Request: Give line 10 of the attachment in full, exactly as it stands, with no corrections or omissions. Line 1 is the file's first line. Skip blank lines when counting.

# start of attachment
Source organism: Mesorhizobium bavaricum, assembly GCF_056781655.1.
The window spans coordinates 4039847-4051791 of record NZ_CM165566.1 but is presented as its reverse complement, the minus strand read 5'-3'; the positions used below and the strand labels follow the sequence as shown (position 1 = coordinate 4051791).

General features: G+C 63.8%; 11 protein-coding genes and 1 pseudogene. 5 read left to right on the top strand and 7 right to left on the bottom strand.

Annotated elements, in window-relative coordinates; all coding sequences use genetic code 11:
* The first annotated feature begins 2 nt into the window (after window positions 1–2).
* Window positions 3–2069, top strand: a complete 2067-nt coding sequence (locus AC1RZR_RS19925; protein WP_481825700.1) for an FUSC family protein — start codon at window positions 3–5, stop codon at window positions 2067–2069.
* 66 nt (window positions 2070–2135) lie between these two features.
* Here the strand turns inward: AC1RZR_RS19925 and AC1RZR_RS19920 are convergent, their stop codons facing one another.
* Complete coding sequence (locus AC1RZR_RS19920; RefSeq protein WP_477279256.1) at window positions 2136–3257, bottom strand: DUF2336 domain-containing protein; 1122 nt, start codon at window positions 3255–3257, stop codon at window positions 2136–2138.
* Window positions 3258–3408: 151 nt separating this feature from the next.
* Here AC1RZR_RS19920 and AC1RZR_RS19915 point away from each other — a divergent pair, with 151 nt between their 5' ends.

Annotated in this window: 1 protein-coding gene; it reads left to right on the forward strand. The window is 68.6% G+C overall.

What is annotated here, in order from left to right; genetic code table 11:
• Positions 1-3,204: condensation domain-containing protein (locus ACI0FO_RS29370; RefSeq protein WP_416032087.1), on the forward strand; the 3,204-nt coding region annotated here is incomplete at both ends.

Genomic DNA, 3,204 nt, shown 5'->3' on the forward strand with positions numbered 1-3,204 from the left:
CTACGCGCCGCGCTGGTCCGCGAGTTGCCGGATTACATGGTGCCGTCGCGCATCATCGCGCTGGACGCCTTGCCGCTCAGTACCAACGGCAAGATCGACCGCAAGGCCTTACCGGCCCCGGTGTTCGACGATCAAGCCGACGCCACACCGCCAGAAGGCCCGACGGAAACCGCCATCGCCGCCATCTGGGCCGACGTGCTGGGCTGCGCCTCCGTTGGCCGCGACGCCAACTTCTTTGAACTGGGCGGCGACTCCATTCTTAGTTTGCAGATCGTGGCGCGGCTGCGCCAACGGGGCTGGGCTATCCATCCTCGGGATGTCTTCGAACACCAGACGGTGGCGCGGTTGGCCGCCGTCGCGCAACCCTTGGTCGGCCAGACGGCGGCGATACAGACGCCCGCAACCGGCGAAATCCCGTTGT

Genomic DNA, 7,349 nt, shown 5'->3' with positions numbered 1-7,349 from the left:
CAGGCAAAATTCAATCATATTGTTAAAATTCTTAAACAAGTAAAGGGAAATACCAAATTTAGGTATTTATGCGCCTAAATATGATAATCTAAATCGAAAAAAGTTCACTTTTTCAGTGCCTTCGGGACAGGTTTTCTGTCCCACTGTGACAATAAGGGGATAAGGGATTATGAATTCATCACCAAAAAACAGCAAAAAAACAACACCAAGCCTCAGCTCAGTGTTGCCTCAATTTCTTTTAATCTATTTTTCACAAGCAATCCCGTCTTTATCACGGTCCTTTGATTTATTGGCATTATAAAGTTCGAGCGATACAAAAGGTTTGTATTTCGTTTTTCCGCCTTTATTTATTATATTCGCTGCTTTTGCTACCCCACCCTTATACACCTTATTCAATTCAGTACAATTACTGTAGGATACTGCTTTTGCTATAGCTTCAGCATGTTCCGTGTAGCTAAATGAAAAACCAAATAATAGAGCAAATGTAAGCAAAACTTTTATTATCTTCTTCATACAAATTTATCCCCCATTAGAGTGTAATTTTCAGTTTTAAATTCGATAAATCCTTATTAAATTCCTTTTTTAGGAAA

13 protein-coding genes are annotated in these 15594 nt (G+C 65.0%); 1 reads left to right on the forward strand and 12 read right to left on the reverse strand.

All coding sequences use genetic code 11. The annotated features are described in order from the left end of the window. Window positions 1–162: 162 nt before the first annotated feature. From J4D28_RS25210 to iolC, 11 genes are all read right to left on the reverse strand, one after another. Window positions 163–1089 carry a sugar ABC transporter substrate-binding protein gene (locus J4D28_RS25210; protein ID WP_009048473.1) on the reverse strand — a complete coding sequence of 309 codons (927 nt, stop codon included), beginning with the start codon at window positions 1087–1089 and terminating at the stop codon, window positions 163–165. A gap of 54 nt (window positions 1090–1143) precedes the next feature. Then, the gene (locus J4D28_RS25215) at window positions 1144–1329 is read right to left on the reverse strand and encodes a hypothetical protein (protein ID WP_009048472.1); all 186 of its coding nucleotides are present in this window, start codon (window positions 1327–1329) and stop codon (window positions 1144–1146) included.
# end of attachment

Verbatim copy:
* Window positions 3258–3408: 151 nt separating this feature from the next.